In case there is any doubt left in anyone's mind that the IMF is just a shill for western interests, the IMF supports dictatorships over democracies, probably because they can get more goodies out of dictatorships. Dictators will take out tons of loans that they can't ever hope to pay back. The citizens and natural resources are essentially collateral, which the IMF is happy to divvy up to its friends when the dictator fails to pay up.

Its mostly in the wikipedia article. http://en.wikipedia.org...

*******
USAID is essentially the same, except it is entirely US owned. Just glancing quickly at the wikipedia article, 40% of the aid it gives to countries mysteriously comes back to US corporations via lucrative contracts etc. http://en.wikipedia.org...

******
I've typed long enough. I'll say that the World Bank does not appear to have as sinister motivations as what I've been mentioning, but has certainly done significant harm. I've linked a lot of articles and text, so here's a video if you prefer. http://www.watchonscreen.com...

Some key stats from the video are that the World Bank has poured $400bn since 1970 into Africa, and Africa's economy has actually contracted. One major reason why is that the World Bank constructs investment quotas for countries. So, they might decide that Nigeria should allocate 5% of its GDP to investment, and if it fails to do that the WB will make up the gap. Of course, this provides an incentive for leaders to kill their investment as much as possible in order to maximize the aid they get from the WB. Talk about unintended consequences...

********
To conclude, I'll shamelessly inject some of my politics. Even if you think the Free Market and Free Trade are all lousy ideas and we'll all end up the slaves of corporations, it can't be worse than the status quo. The majority of the world is already enslaved and exploited by corporations who use government. Free market economists have only a very modest claim: that things would improve if you stopped pointing guns in everyone's face. Let's agree?
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Reasoning
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9/26/2010 4:53:26 PM
Posted: 6 years ago
At 9/26/2010 4:49:21 PM, TPF wrote:
There are far worse issues to worry about than the "mic".

Name one.
"What we really ought to ask the liberal, before we even begin addressing his agenda, is this: In what kind of society would he be a conservative?" - Joseph Sobran
TPF
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9/26/2010 5:08:20 PM
Posted: 6 years ago
At 9/26/2010 4:53:26 PM, Reasoning wrote:
At 9/26/2010 4:49:21 PM, TPF wrote:
There are far worse issues to worry about than the "mic".

Name one.

The Fed.
Caramel
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9/26/2010 9:47:22 PM
Posted: 6 years ago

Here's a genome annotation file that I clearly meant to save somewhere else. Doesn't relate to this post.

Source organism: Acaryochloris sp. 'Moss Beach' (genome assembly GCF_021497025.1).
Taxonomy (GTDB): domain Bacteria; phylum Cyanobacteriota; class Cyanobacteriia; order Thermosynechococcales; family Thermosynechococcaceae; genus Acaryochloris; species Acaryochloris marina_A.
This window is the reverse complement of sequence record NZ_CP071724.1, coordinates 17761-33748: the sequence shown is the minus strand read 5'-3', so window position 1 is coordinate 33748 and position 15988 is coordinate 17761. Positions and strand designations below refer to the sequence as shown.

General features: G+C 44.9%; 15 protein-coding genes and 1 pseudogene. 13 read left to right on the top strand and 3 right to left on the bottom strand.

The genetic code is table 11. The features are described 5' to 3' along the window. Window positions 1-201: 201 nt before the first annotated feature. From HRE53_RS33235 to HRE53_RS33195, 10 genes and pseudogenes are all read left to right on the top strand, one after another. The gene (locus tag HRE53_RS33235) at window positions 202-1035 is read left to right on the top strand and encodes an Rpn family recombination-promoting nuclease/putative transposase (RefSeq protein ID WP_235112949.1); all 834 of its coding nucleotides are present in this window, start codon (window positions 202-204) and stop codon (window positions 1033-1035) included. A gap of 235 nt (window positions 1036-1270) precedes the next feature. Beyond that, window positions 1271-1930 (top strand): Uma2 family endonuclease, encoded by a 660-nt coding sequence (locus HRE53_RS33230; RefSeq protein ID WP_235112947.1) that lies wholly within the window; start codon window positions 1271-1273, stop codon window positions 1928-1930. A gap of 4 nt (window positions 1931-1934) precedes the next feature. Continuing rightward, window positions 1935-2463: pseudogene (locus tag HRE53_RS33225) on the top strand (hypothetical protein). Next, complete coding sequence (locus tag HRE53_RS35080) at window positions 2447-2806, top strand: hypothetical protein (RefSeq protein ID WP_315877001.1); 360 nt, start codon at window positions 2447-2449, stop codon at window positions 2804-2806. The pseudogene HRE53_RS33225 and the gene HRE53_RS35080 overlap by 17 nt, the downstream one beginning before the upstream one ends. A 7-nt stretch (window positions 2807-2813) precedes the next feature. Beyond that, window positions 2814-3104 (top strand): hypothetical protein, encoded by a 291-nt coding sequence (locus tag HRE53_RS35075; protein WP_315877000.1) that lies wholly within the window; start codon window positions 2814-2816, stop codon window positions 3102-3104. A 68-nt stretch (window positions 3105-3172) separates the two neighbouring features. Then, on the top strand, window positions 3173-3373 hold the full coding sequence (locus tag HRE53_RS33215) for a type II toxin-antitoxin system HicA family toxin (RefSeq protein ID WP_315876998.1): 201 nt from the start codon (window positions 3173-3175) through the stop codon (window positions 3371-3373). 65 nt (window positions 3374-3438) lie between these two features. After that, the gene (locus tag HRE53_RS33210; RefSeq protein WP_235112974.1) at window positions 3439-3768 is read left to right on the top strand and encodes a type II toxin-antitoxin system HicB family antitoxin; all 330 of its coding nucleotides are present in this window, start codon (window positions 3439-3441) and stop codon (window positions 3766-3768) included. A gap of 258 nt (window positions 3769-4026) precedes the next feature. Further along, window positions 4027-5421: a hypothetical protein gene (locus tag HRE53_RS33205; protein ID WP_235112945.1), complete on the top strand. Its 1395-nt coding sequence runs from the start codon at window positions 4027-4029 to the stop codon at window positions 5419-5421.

I blame capitalism for all of this... Capitalism creates the need for government, through market failures, and it also creates the need for institutions like banks which turn into the problematic entities you are describing.
no comment
TPF
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9/26/2010 11:01:10 PM
Posted: 6 years ago
At 9/26/2010 9:47:22 PM, Caramel wrote:
I blame capitalism for all of this... Capitalism creates the need for government, through market failures, and it also creates the need for institutions like banks which turn into the problematic entities you are describing.

Try again.
Caramel
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9/26/2010 11:13:56 PM
Posted: 6 years ago
At 9/26/2010 11:01:10 PM, TPF wrote:
At 9/26/2010 9:47:22 PM, Caramel wrote:
I blame capitalism for all of this... Capitalism creates the need for government, through market failures, and it also creates the need for institutions like banks which turn into the problematic entities you are describing.

Try again.

OK, trying again... Yup, still capitalism.
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TPF
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9/26/2010 11:25:45 PM
Posted: 6 years ago
At 9/26/2010 11:13:56 PM, Caramel wrote:
At 9/26/2010 11:01:10 PM, TPF wrote:
At 9/26/2010 9:47:22 PM, Caramel wrote:
I blame capitalism for all of this... Capitalism creates the need for government, through market failures, and it also creates the need for institutions like banks which turn into the problematic entities you are describing.

Try again.

OK, trying again... Yup, still capitalism.

Market failure is a myth propagated by government intervention.
djsherin
Posts: 343
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9/27/2010 12:01:57 AM
Posted: 6 years ago
At 9/26/2010 9:47:22 PM, Caramel wrote:
I blame capitalism for all of this... Capitalism creates the need for government, through market failures, and it also creates the need for institutions like banks which turn into the problematic entities you are describing.

Define market failure and show how government can fix it.

As to your point on banks, I'm not sure how alleged market failure leads to the creation of banks. The role of a bank is to hold depositors' money, make loans as an intermediary, or some combination of the 2.
feverish
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9/27/2010 5:13:18 AM
Posted: 6 years ago
At 9/27/2010 12:01:57 AM, djsherin wrote:
The role of a bank is to hold depositors' money, make loans as an intermediary, or some combination of the 2.

Nah, the role of a bank is to make profit for it's share holders.
Sieben
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9/27/2010 6:44:46 AM
Posted: 6 years ago
The role of any institution is to benefit its constituents.

Def Market Failure as a situation where individual rationality leads to sub optimal outcomes